The findings of this systematic review will be reported in line with recommendations from the Preferred Reporting Items for Systematic Reviews and Meta-Analyses Protocols (PRISMA) statement .
The review questions that will be explored are the following:
What are risk factors for experiencing gender-based violence for women and girls living in humanitarian settings (conflict-affected, refugee/displacement, natural disaster)?
What are the risk factors for different age groups of women and girls?
What are the risk factors for women and girls with different vulnerabilities (e.g. disabled, single women, married adolescents)?
What are protective factors for experiencing gender-based violence for women and girls living in humanitarian settings (conflict-affected, refugee/displacement, natural disaster)?
What are the protective factors for different age groups of women and girls?
What are the protective factors for women and girls with different vulnerabilities (e.g., disabled, single women, married adolescents)?
To conduct a systematic review of quantitative and qualitative studies of risk and protective factors for GBV in conflict and humanitarian settings, in order to inform the design on GBV prevention programs in these settings.
The protocol has been registered with PROSEPERO (CRD42020198695).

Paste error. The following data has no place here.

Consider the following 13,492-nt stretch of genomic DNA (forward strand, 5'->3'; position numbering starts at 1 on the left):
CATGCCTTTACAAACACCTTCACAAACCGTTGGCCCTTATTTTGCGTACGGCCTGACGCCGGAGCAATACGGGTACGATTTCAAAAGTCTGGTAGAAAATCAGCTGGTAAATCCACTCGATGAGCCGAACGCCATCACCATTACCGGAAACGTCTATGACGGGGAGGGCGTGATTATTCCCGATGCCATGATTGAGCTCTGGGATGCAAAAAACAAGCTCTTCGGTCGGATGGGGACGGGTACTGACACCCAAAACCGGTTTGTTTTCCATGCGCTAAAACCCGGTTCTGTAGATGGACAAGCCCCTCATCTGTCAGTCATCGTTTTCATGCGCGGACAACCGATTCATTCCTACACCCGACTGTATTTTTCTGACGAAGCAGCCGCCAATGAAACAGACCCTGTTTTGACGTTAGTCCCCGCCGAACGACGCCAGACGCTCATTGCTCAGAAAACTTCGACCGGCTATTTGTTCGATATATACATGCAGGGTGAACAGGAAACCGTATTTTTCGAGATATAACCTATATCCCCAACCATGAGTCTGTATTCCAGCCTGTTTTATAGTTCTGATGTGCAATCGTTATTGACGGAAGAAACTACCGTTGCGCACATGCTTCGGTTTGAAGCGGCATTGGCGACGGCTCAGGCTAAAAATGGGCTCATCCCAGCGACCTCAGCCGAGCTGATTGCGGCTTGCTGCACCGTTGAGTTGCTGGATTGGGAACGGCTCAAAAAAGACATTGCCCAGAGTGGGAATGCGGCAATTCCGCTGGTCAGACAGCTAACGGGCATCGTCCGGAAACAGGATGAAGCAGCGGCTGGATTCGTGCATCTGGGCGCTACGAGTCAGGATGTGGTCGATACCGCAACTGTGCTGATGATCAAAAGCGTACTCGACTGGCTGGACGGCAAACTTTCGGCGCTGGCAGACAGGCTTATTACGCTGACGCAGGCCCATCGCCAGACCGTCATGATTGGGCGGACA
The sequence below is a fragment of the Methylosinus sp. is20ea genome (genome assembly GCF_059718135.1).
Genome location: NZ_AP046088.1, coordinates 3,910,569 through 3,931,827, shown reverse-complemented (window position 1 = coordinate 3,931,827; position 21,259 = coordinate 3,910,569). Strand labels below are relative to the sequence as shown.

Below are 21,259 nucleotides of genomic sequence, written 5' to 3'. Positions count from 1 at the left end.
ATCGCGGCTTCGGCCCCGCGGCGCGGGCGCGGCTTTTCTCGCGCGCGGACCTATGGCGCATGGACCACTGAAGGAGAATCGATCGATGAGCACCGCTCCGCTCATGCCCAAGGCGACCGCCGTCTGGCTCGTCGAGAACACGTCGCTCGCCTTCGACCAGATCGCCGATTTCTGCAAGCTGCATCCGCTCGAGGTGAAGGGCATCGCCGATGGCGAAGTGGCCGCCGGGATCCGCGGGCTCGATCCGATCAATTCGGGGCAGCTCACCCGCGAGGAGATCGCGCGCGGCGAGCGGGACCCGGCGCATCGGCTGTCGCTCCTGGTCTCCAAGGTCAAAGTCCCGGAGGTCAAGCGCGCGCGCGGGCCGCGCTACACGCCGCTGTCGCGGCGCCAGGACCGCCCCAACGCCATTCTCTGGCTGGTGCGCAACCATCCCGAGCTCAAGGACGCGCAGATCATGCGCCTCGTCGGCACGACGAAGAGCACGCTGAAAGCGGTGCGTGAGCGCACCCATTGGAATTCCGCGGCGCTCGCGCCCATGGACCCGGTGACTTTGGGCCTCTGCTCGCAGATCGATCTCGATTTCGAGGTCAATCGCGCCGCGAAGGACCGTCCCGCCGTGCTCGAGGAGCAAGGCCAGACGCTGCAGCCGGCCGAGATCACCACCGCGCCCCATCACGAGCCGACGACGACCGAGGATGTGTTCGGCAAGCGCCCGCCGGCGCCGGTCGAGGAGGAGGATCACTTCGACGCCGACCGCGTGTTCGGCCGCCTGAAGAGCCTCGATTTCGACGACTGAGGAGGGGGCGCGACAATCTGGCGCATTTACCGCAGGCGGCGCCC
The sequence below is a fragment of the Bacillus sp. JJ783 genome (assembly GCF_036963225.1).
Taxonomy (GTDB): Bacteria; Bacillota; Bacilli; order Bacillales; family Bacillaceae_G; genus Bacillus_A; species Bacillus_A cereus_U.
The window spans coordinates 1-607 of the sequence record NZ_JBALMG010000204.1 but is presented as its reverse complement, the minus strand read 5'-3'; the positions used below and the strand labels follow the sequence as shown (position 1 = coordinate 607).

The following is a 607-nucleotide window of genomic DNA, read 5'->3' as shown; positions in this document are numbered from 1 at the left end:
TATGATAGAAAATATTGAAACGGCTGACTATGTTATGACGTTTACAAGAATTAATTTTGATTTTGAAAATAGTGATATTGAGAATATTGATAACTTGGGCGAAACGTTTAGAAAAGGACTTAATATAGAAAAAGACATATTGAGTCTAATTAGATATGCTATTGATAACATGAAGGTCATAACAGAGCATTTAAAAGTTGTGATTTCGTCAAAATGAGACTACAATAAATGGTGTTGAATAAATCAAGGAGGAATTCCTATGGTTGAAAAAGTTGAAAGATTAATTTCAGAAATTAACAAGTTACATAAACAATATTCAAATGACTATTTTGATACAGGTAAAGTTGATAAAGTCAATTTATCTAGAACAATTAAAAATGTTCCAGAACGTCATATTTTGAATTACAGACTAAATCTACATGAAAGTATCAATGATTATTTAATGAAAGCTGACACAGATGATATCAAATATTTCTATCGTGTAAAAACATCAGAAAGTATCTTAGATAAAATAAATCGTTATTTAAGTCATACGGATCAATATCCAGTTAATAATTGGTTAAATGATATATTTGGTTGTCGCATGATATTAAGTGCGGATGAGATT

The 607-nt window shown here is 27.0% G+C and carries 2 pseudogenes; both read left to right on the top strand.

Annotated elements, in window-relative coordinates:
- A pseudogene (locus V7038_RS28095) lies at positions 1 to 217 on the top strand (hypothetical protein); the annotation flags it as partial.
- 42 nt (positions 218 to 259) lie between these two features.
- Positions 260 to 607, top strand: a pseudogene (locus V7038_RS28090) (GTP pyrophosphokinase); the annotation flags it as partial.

Patient and public involvement
No patient involved.
Types of studies
This review will include research studies such as cross-sectional surveys, cohort and case-control studies, and qualitative studies. It will include data published in peer review articles as well as grey literature from non-governmental organizations (NGOs) or the United Nations. Existing systematic reviews will only be reviewed in order to identify potential original articles. Case studies will be excluded from the review.
Types of participants and settings
This review will focus on the experiences of women and girls who reside in conflict and humanitarian settings. This includes locations affected by natural disasters, armed conflict, refugee or displaced populations, including resettled refugees, and displaced persons who are part of the European migrant crisis. It will include respondents who are currently living in these settings and retrospective studies where participants recall events that previously occurred while they were resident in a conflict or humanitarian settings. For resettled refugees, we will only include articles that detail GBV experienced while still living in a humanitarian crisis.
The review is examining the risk and protective factors for GBV. This could include known risk and protective factors identified in non-conflict-affected or humanitarian settings, such as drug and alcohol use, poverty, education, childhood experiences of violence, and could include risk or protective factors unique to conflict or humanitarian settings.
Types of outcomes measures